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Read: Ways to Say the Words You’ve Heard

Choose a few words and have the children identify three synonyms for each word.
     Examples: happy, sad, dirty, clean, fast, slow, hot, cold, big, small

From your chosen words, have the children identify at least one opposite word.
     Example word: Clean
     Synonyms: neat, spotless, spic-and span, washed, tidy
     Antonyms:  soiled, unclean, filthy, grubby, messy, sloppy, muddy, yucky

If any of the children speak more than one language, have them share how each word is said in another language.

Play Charades: Ask the children if there is a way to express these words without talking. Give a child a word or phrase that can be expressed through action.
Examples: yawning can mean you’re tired, smiling can mean you're happy, waving can mean hello or good-bye, nodding your head can mean yes, shrugging your shoulder can mean “I don’t know.”

Other resources for synonyms and antonyms:

Read-Write-Think     English Test     Lesson-Plan-Page

Instructor-WEB        Kids-Lab          Education-World

Scholastic Dictionary of Synonyms, Antonyms, and Homonyms ISBN 0-439-25415-9


Read: When My Nose Runs Where Does It Go?

Nouns: Using parts of the body, discuss other non-human objects, plants, or animals that have parts described by the same word.

Hands of a clock                      Teeth of a comb
Face of a clock                        Foot of a bed
Eye of a storm, or potato          Artichoke heart
Spine of a book                       Ear of corn
Limb of a tree                         Head of lettuce
Trunk of an elephant               Arms of a chair
Body of work                          Legs of a table                                                        Nose of a plane                      Shoulder of a road

Have the children use a dictionary to find two meanings for each word.
Example: EYE
     The organ of vision in man and animals (example: human eye)
     A hole in an instrument or tool (example: eye of needle)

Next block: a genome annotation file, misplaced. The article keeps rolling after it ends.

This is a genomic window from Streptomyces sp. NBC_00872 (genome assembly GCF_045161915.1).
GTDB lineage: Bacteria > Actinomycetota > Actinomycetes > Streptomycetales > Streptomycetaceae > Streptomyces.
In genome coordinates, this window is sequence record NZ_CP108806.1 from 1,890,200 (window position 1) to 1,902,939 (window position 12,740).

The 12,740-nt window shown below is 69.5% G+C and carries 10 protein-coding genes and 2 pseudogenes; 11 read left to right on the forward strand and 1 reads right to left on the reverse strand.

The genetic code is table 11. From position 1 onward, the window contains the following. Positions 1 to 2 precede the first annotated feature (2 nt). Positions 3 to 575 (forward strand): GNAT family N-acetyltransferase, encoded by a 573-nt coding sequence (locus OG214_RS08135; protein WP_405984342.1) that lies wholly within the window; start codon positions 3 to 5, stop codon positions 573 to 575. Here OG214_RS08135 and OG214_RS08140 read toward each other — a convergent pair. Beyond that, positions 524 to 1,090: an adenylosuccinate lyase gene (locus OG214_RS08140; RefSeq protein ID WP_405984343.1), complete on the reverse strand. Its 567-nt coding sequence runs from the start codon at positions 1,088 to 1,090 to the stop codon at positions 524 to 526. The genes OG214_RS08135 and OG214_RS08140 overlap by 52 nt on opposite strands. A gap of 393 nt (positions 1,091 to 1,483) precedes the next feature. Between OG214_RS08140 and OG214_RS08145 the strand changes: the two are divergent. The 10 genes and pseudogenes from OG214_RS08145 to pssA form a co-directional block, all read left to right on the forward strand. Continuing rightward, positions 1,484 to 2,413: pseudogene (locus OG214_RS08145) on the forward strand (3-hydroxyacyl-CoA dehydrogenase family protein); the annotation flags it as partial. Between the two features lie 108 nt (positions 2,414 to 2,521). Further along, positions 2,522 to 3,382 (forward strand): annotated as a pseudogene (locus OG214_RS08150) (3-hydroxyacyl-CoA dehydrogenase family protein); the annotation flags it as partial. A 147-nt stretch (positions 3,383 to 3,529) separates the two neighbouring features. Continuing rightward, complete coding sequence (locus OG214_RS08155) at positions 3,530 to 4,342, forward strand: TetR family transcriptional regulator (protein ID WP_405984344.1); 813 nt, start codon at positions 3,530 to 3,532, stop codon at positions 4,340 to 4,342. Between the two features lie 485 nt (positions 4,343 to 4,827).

Verbs: Using actions that the human body can perform discuss other non-human things that perform these actions described by these same words.

A river runs
A flag waves
Acid eats through metal
A car hugs the road
Time will tell
Dress a wound
Break a dollar, break a law
Draw a crowd                                                                                                         The wind whistles

COMING SOON: Print some of the pictures from this site depicting figures of speech such as “Its raining cats and dogs”    “Catching some Z's”   “Wear you heart on your sleeve”. Show the picture and ask the children if they know what the picture is depicting and see if they know what the figure of speech really means. OR Give some examples of figure of speech and ask the kids to draw pictures of it. You can break the class into groups and have 3-4 children work on an illustration together and then have each group present their illustration to the class and see if the class can guess which idiom is being depicted.

Include some stories on the origin of some of the idioms. Many can be found at: Phrases.org

Create a story with some blanks where the children will fill in the blanks with the appropriate idiom.

Ask the children to think of other idioms that they use regularly. Have them write a story using at least five idioms.

30 examples of idioms:
Raining cats and dogs                       Pull my leg
Shake a leg                                      Be all thumbs
Be off the hook                                  Be all ears
Be on the ball                                    Be on thin ice
Don’t get all bent out of shape             Catch some ZZZ’s
Drag you feet                                     Get off my back
Get off on the wrong foot                     Get under my skin
Get up on the wrong side of the bed     Elbow grease
Have a bee in your bonnet                   Have two left feet
Have a green thumb                            Jump down one’s throat
Let the cat out of the bag                    Open a can of worms
Paint the town red                              Spill the beans
Wear heart on sleeve                          Cost an arm and a leg
Drive me up the wall                            Cat got your tongue                                Butterflies in my stomach                    Frog in my throat

Other resources for figurative language:

Read-Write-Think     42eXplore     Teacher-Created-Resources    Lesson-Plan-Page

A couple good websites for idioms are: 

English-Daily       Idiom-Connection     Free-Dictionary

A couple of books on the topic of idioms and their origin are:

Dictionary of Idioms by Marvin Terban ISBN 0-590-38157-1

In a Pickle by Marvin Terban ISBN 0-89919-164-9

It Figures! by Giulio Maestro ISBN 0-395-66591-4


Tracie Vaughn Zimmer - Teacher guides and classroom ideas

Jan Brett - activities, coloring pages, and projects

IRA/NCTE teaching standards

MCREL teaching standards

NSTA science teaching standards

http://www.teacher.org/lesson-plans/ Lesson Plans for Teachers